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Where would we be without eggs during passover?

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Here's the recipe for you.


Meringues with lemon curd
 
Lemon curd
2 large egg yolks
Finely grated rind of 1 lemon
80 ml (⅓ cup) strained lemon juice
⅓ cup caster sugar
40 gm unsalted butter, coarsely chopped

Place the egg yolks, the lemon rind, juice and sugar into a small bowl and place over a pan of simmering water. Whisk the mixture until smooth and keep whisking until thickened. Remove the curd from the heat and s
train the curd through a fine sieve. Add the butter in small batches and mix until incorporated. Set aside to cool. When cool, place in a sealed container in the the fridge and allow to set. 

This makes more curd than you need but it will keep in the fridge for a week stored in an airtight container.

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Meringues
2 egg whites (from 60 gm eggs)
1/2 cup (100g) caster sugar

To serve
cream/berries/lemon curd 

Method
Preheat oven to 120°C/250°F


Lightly grease an oven tray and dust with potato flour or line with baking paper. 

In a medium size bowl using an electric whisk, beat the egg whites until stiff peaks form. Add the sugar 1 tablespoon at a time until the sugar dissolves and the meringue turns very glossy. 

Using a large spoon, drop dollops of meringue onto the prepared baking sheet. You should get 8 - 10 medium size meringues from this mixture. Place in the oven and bake for 45 minutes for Pavlova like meringues or 1 1/4 hours for crisp meringues. You can leave the meringues to cool in the switched off oven. Carefully remove the meringues from the baking tray and place on a wire rack. When completely cooled, store the meringues in an airtight container until ready to serve. 

You can eat them as they are or serve them like mini pavlovas topped with homemade lemon curd, cream and berries, fresh from the garden.

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If you want to go dairy free I guess you could use margarine in the curd, though I've never done that myself and serve the meringues with the curd and the berries.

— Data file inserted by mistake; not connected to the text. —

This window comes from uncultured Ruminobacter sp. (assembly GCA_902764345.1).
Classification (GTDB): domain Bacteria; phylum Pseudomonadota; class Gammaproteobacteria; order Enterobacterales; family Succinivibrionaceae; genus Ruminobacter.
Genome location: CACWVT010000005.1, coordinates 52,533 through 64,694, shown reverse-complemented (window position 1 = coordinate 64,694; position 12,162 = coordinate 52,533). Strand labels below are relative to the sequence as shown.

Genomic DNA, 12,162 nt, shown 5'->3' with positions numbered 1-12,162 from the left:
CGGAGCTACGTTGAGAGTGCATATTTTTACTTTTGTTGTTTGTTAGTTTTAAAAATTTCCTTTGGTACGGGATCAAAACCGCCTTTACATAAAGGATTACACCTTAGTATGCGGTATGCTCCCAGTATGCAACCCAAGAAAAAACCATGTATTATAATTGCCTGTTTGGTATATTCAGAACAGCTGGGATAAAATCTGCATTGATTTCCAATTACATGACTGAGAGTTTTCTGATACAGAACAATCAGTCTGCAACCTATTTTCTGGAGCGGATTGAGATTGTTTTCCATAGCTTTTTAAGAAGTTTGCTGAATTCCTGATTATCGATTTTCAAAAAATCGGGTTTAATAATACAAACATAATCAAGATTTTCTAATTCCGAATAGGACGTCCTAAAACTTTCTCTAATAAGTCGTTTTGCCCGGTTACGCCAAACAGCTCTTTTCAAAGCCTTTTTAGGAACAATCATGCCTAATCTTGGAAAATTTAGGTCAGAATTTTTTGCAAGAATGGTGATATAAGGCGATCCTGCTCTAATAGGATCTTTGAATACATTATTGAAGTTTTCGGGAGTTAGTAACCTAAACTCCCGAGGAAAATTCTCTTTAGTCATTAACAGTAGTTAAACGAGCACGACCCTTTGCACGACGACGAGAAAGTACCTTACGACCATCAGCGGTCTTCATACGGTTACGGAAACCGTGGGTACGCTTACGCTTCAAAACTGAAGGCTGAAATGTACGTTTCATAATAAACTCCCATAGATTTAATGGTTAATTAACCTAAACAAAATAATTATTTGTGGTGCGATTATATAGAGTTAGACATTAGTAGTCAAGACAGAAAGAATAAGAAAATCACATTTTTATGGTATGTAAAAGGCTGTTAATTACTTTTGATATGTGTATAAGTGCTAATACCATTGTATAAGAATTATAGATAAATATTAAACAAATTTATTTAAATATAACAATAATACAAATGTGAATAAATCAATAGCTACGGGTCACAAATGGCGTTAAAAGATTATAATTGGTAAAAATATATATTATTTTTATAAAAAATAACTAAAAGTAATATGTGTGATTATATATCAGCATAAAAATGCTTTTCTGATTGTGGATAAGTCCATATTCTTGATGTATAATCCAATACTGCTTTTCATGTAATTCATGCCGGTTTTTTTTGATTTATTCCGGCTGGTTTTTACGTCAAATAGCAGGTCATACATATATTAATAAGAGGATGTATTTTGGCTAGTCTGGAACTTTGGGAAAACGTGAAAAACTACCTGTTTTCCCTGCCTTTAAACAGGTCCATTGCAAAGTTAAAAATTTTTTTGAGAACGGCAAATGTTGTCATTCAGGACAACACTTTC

I'll be back again tomorrow with the last of this week's Passover recipes, so see you all then.

Jillian

Wednesday, April 09, 2014

Passover week - chocolate date and almond cake

Hi Every-one,

I was given this recipe many years ago by a workmate called Jackie and it's handwritten in my notebook as Jackie's Date cake. It's quite simple to make as it's just a meringue with lots of chopped nuts, chocolate and dried dates folded through. One of my colleagues mentioned her Mum made the same cake but with hazelnuts and I've made a version using different dried fruits so it's pretty versatile recipe. 

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didn't have to renovate this meringue cake recipe at all as it was always flourless. 

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Here's the recipe for you -

Chocolate, Date and Almond Cake

Ingredients:
250g dates, pitted and finely chopped
250g good quality dark chocolate
250g unblanched almonds
½ cup caster sugar
6 egg whites

Method:
Line the base and sides of a 23 cm/9 inch spring form tin with baking paper.
Preheat oven to 180°C/350°F.
In a food processor, process the almonds and chocolate until finely chopped. Combine with the chopped dates.
In a large bowl beat the egg whites until stiff. Add the sugar 1 tablespoon at a time and continue beating until the mixture forms a meringue.